Most of us should start to think more carefully about the data that we put online. It is becoming clear that no data we put online can ever be 100% safe, and 2019 had some of the worst data protection breaches yet.
WhatsApp Hack Used to Install Spyware
Any corporate cybersecurity breach is embarrassing for the business affected, but even more so when that business is one that trades so heavily on their focus on privacy and, in order to keep their customers safe, takes various security precautions (such as using VPNs or proxy networks). When news broke back in May that WhatsApp had been used by hackers to install Israeli spyware on users’ phones, it seemed like very bad news for WhatsApp.
All the attackers had to do was call their targets through WhatsApp; it didn’t matter whether the targets answered or not. WhatsApp has been unable or unwilling to reveal just how many users might have been victims of vulnerability. But with a userbase of 1.5 billion, even 1% of their users would be 15 million people.
Israel has a history of working with domestic cybersecurity businesses to produce spyware, and malware, in this case, bore all the hallmarks of being built by a state actor or someone with experience of working with them. Among the users confirmed to have been targeted was a prominent human rights lawyer from the UK who has represented Palestinians throughout her career.
US Customs and Border Protection Hack
Crossing the US border has been a very different experience since 9/11. Customs and border agents now routinely copy data from travelers’ digital devices and have begun to request passwords and access to any computers they bring with them. This in itself has caused a lot of consternation among travelers but most had assumed that at the very least, the data that was taken from them would be kept safe.
That illusion was shattered when the Washington Post reported that images of up to 100,000 travelers’ faces and license plates had been taken. CBP has laid the blame at the feet of an anonymous subcontractor. This breach highlights that our data is increasingly being passed through multiple processors and it only takes one of them to drop the ball for our data to be compromised.
With more than 200 million users worldwide across all age groups and backgrounds, Fortnite is one of the most popular and profitable games in the world right now. However, even the best of us make mistakes sometimes. Fortnite developer Epic’s mistake was using an old, unsecured web page that was vulnerable to a basic XSS attack. All the attackers had to do was get their victims to click a link.
Compromising someone’s account for an online game might not sound very serious, but attackers were able to record audio of players without their knowledge, take over their accounts, and spend any virtual currency they held. Unlike most data breaches, this one impacted a lot of children, who make up a significant portion of the userbase. For a major tech business like Epic Games to publish such a vulnerable web page in 2019 is a huge embarrassment for the company.
Quest Diagnostics Data Breach
Aside from our financial data, our medical data is the most personal and sensitive information that other people hold on us. The importance of maintaining doctor-patient confidentiality in the digital age is reflected in HIPAA – the set of regulations that any business handling personal medical data has to adhere to. Breaches of HIPAA are taken very seriously, and lapses can lead to some very serious consequences.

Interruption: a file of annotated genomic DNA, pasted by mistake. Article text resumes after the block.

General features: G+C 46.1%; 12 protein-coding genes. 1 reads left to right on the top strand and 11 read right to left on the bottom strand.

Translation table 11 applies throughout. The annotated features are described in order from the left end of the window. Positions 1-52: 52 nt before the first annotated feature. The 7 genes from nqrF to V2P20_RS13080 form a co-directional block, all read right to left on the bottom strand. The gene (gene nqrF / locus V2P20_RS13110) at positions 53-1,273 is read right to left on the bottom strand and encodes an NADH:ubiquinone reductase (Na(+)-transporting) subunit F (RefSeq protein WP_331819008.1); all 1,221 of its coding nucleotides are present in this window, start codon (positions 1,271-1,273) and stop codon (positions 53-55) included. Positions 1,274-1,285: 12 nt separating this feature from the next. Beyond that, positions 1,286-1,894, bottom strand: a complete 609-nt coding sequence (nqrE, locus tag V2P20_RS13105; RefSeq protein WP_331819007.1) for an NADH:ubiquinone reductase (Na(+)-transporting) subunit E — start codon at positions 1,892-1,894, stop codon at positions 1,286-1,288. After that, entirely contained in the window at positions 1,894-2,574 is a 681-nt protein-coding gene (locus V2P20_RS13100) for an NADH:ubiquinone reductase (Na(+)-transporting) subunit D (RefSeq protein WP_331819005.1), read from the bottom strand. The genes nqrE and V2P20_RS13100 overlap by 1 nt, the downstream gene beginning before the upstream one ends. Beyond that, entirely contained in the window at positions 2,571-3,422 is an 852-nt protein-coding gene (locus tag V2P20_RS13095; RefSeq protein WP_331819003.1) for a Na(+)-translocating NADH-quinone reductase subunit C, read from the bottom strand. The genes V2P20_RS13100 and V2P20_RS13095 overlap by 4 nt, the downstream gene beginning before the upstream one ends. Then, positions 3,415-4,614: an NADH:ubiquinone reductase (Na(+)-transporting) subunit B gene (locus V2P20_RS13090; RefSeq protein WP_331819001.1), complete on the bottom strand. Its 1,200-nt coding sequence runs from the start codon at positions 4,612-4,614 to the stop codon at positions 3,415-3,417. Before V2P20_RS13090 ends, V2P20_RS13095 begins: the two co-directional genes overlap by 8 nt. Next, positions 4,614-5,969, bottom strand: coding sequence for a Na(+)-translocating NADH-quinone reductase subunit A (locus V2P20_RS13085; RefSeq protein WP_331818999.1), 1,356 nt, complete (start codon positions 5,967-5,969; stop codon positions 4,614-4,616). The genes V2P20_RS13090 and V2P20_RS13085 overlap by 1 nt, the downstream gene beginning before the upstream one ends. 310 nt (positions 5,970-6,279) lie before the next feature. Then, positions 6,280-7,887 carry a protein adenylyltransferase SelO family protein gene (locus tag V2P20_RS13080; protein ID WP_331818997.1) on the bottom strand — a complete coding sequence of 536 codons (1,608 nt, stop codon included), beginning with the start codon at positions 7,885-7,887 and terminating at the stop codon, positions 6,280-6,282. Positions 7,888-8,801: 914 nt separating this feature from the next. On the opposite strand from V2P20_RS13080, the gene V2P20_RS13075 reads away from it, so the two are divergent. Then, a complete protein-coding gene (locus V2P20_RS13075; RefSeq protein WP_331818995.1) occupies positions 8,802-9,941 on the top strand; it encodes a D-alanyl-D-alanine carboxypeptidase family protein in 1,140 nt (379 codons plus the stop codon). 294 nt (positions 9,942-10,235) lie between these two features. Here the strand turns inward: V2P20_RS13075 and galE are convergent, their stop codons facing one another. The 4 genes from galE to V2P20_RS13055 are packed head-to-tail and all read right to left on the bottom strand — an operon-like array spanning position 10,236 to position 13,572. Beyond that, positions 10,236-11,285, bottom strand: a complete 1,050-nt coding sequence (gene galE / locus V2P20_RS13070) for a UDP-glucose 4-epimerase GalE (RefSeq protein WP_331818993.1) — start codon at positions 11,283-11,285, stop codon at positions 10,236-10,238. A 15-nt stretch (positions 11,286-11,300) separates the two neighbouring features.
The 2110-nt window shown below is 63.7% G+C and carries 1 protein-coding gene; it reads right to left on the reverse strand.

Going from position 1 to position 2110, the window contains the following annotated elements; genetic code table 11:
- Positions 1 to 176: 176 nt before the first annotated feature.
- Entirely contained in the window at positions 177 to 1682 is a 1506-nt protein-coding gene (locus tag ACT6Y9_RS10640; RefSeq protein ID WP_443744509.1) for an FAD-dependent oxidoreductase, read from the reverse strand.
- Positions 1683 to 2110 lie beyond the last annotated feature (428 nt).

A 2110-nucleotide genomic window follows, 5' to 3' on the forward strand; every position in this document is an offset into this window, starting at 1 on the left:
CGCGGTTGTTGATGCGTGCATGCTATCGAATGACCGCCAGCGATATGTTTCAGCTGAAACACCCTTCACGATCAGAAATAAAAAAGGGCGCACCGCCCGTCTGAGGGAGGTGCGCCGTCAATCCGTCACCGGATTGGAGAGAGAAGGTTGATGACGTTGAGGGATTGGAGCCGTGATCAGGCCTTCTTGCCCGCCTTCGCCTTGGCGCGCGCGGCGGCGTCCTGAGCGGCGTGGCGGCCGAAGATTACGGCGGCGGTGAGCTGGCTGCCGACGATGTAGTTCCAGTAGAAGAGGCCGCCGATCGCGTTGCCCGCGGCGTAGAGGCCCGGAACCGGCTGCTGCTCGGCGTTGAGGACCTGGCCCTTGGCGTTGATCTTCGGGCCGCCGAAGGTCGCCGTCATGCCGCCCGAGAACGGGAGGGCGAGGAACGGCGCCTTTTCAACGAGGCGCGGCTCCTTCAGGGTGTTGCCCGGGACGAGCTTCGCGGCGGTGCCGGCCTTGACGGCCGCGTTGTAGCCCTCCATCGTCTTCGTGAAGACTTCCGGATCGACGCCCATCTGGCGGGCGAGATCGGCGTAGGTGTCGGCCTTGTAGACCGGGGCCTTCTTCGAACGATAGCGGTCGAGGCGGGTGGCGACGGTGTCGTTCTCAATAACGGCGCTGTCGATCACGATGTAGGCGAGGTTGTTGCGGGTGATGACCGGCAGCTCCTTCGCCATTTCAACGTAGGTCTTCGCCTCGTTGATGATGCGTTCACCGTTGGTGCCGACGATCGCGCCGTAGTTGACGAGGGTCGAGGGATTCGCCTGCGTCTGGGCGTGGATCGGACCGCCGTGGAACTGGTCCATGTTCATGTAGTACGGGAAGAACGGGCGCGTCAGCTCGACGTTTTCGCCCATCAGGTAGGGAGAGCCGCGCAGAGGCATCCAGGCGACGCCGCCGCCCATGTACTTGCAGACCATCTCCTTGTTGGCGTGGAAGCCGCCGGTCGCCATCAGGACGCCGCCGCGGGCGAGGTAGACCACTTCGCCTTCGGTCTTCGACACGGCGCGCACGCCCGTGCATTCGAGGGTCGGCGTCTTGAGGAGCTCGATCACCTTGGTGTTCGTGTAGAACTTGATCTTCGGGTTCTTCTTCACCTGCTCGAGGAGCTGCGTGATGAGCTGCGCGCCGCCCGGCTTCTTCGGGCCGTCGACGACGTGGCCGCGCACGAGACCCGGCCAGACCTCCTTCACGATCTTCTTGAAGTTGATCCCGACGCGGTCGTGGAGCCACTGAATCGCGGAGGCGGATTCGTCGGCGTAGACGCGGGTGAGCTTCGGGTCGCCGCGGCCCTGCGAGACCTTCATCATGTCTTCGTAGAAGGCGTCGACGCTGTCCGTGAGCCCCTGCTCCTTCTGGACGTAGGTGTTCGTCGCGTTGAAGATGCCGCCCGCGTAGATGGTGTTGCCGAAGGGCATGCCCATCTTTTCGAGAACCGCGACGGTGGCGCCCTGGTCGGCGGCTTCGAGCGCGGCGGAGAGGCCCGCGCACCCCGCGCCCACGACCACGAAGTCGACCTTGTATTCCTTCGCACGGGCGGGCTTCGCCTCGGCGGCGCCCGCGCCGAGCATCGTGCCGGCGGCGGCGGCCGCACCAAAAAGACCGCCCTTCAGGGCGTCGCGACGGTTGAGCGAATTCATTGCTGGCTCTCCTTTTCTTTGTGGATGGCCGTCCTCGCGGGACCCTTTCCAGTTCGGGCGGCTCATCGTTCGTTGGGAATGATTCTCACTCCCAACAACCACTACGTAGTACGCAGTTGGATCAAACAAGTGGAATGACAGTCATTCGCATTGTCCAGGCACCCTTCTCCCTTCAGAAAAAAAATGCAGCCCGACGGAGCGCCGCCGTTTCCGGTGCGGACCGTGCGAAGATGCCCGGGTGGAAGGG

In June, Quest Diagnostics announced that almost 12 million peoples’ data had been accessed by an unauthorized party. Not only did this include medical data but also credit card information and social security numbers. The hacker had access to the data for more than seven months before Quest Diagnostics discovered the breach.
This is another case where it transpired that a third-party contractor was responsible for the security lapse. The contractor in question ultimately lost four major clients following the revelations and filed for bankruptcy soon after.
Facebook’s Big Whoops
Poor Facebook seems to have no luck when it comes to granting third-parties access to its massive ocean of data. The Cambridge Analytics scandal highlighted Facebook’s generally lax attitude when it came to regulating how app developers handled user data. However, two incidents in 2019 demonstrate that nothing has changed since then.
First of all, an app developer based in Mexico left data for 540 million users on a publicly accessible server. This included user IDs, account names, likes, comments, and basically everything a hacker could want if they wanted to highjack a Facebook account.
Around the same time, Facebook was forced to admit that they themselves had “unintentionally” uploaded the email addresses of 1.5 million users without their permission. Security researchers also noted that Facebook wasn’t just asking new users for their email addresses, but also for the passwords to their email accounts, a widely-condemned practice.
These data protection fails to highlight that no data you put online is truly safe. Even if you are handing it over to someone who can be trusted with it, you never know exactly who else will be involved in the processing and storing of it. All it takes is one weak link in the chain to ruin your data security entirely.